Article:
Monday, July 14, 2008

Pretty pictures: Iowan roadside flowers, and a large wad of metal

The husband and I went southwest down to Sigourney, IA, a week ago,1 and I was kind of shocked at how many things seemed to be blooming along the side of the road. I guess it hadn't occurred to me that summer was necessarily a bigger time for that than spring, but it pretty definitely seems to be.


So I know some of them, but there are a few that I can't identify, and one of the NOIDs has been bothering me for several years now, but for some reason it only just occurred to me to ask the internet. I suppose because I didn't have a picture until now.

(I've also thrown in a few other plants that I didn't see on the trip, because they're also weedy and they fit this post better than they could fit another one later.)

So, Iowa roadside stuff. I suppose we should get the obvious one out of the way first:

Zea mays, and Zea mays, and Zea mays . . .

Not really amber waves just yet, but still. That's a whole lot of photosynthesis there, my friends. Oxygen!

Asclepias syriaca, the common milkweed.

I've always liked milkweeds. The leaves get no attention but are actually quite nice. Somebody should slap together a tropical version of these that can be grown indoors.

Or maybe not. "Yeah? You got mealybugs? Well listen, buddy, I'd kill to trade for mealybugs right now. I got monarch caterpillars all over my bed, my toothbrush, the kitchen sink; chrysalises (chrysali?) blocking the air vents and dangling over the toilet; and we can't even watch TV anymore because as soon as we turn it on, all these butterflies jump up and fly into the screen. So I don't even want to hear about your mealybug problems."

One of the NOIDs.

Very patchily distributed. Maybe a deliberate planting. Damn pretty in large quantity.

Rudbeckia hirta, black-eyed susan.

Not a good picture, but I don't like black-eyed susans well enough to care, apparently.

A chicory (Cichorium intybus) flower.

These were everywhere in certain areas, which surprised me: I don't remember seeing them as a child, and I grew up not far from Sigourney, so it's a puzzler. I remember violets, asters, milkweed, plantains, red clover, white clover and dandelions; surely I would have noticed chicory, had it been there.2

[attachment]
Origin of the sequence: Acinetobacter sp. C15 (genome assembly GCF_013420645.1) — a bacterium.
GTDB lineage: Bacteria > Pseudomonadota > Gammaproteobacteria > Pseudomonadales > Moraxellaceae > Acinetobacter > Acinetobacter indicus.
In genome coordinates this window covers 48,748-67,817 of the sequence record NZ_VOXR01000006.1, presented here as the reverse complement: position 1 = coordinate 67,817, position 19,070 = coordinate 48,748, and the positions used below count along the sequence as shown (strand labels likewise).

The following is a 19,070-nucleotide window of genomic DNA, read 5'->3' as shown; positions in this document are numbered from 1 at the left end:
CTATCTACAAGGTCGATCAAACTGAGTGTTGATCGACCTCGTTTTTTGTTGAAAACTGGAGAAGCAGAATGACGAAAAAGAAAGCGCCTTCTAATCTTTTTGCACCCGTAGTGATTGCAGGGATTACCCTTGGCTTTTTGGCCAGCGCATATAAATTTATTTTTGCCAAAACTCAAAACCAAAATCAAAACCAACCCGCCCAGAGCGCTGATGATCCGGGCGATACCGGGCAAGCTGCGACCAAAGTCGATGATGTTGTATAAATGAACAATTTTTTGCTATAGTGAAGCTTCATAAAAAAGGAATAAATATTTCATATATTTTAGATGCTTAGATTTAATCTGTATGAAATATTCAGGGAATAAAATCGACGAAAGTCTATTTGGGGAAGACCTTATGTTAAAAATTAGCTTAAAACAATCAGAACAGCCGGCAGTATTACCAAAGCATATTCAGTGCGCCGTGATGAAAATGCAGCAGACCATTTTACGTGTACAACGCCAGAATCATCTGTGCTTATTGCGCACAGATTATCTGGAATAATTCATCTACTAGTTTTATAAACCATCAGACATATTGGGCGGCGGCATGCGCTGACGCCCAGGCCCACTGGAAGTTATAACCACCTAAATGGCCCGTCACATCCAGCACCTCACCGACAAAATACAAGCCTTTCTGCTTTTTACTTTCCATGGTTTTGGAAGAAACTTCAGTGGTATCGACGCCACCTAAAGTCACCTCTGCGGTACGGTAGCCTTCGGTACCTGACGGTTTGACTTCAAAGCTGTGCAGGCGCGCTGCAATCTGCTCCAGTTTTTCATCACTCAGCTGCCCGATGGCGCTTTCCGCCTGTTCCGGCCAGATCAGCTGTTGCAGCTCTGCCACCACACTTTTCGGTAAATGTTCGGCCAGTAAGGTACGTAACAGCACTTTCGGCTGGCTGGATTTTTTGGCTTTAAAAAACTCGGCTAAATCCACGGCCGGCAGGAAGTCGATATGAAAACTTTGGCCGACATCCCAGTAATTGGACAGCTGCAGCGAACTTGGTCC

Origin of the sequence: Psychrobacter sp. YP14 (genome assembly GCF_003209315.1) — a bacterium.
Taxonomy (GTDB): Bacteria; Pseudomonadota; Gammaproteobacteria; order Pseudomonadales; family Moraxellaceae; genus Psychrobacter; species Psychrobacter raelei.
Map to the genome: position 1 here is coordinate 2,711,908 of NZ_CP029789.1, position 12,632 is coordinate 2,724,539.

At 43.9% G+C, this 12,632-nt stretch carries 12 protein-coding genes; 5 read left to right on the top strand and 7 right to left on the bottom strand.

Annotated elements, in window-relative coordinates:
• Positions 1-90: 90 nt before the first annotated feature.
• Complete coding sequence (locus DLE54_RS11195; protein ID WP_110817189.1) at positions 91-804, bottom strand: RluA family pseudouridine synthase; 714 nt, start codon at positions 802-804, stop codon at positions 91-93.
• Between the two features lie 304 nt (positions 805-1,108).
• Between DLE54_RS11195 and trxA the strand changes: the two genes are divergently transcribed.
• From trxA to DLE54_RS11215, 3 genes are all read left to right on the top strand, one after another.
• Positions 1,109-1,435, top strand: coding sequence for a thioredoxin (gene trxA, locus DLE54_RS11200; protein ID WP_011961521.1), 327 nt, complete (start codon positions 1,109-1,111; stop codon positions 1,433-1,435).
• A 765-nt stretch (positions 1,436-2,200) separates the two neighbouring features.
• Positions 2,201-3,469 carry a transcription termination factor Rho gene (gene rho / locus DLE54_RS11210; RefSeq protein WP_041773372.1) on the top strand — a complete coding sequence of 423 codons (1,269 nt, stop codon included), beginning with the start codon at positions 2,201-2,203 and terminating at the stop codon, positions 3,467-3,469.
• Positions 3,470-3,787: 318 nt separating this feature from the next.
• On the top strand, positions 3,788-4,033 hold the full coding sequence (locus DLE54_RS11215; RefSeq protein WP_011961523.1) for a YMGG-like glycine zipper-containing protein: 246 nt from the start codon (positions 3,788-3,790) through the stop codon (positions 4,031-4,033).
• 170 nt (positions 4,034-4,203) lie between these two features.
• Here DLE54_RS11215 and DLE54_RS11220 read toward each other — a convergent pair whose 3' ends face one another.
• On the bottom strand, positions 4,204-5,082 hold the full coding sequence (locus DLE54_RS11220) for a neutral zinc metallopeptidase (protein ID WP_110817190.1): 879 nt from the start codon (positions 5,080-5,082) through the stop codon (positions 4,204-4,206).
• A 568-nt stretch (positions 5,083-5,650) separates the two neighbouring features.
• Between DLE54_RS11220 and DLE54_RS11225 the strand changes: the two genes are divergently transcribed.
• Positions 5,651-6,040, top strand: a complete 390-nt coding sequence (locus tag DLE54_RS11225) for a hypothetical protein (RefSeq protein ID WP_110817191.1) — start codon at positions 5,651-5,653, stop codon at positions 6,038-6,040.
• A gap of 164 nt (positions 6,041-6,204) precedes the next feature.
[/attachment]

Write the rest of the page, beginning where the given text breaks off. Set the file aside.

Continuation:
Another NOID.

This is the NOID that's been troubling me. Again, I don't remember seeing it as a kid, and yet now it's everywhere -- large stretches of I-80 are lined with it on one side of the road or another. Occasionally both. It's such a vivid yellow that I can't imagine how I would have missed it all those years. So is it new? Invasive? What is this thing?

UPDATE: Julia, in comments, says it's the birdsfoot trefoil, or birdfoot deervetch (Lotus corniculatus), which does appear to be the case. I'll be back to add to the post again if I can find out anything about what it's doing in Iowa.

Another NOID.

This one sort of looks related to the yellow NOID; they both produce small circles of flowers, and they tend to grow in the same places. If I remember right, though, the foliage is completely different. So maybe not.

UPDATE: When I was watering perennials yesterday at work, I saw that we actually have this for sale. It wasn't in flower, but the foliage looked right. Turns out it's crown vetch (or purple crownvetch), Securigera varia, which is found in most states of the U.S. and is a problematic invasive in some of them. So why are we selling it, when it can be invasive, and when anybody could dig some up from along the side of the road if they really wanted some that badly? Bless me, I have no idea. I'll have to ask the boss, or somebody, if anybody actually buys it.


When I was a kid, I remember being told that this was an aster. The actual botanical genus Aster has been split up, with Old World species retaining the designation Aster and the New World species getting shattered into a half-dozen or so other genera. So I don't know what this is, but I remember seeing it as a kid. Lots. The bees liked it, as I recall.

UPDATE: Well, it's an Erigeron of some kind, probably E. annuus, which is known to be in southeast Iowa and is a pure white. There are other Erigeron in Iowa that are supposed to be slightly pinkish, though I can't say I've ever seen anything like that. Thanks to Frances for the tip.

Verbascum thapsus, the common mullein.

I like this plant. I see these particular specimens on my way to work every day, but the species seems to be common around Iowa City.

Another NOID.

This was also one I saw on the way to work; the flower didn't last long, and turned into a dandelionish puff of seeds. I feel like I ought to know the name, like I did at one time or something, but I got nothing right now.

Ostrich ferns, Matteuccia struthiopteris. Pretty sure.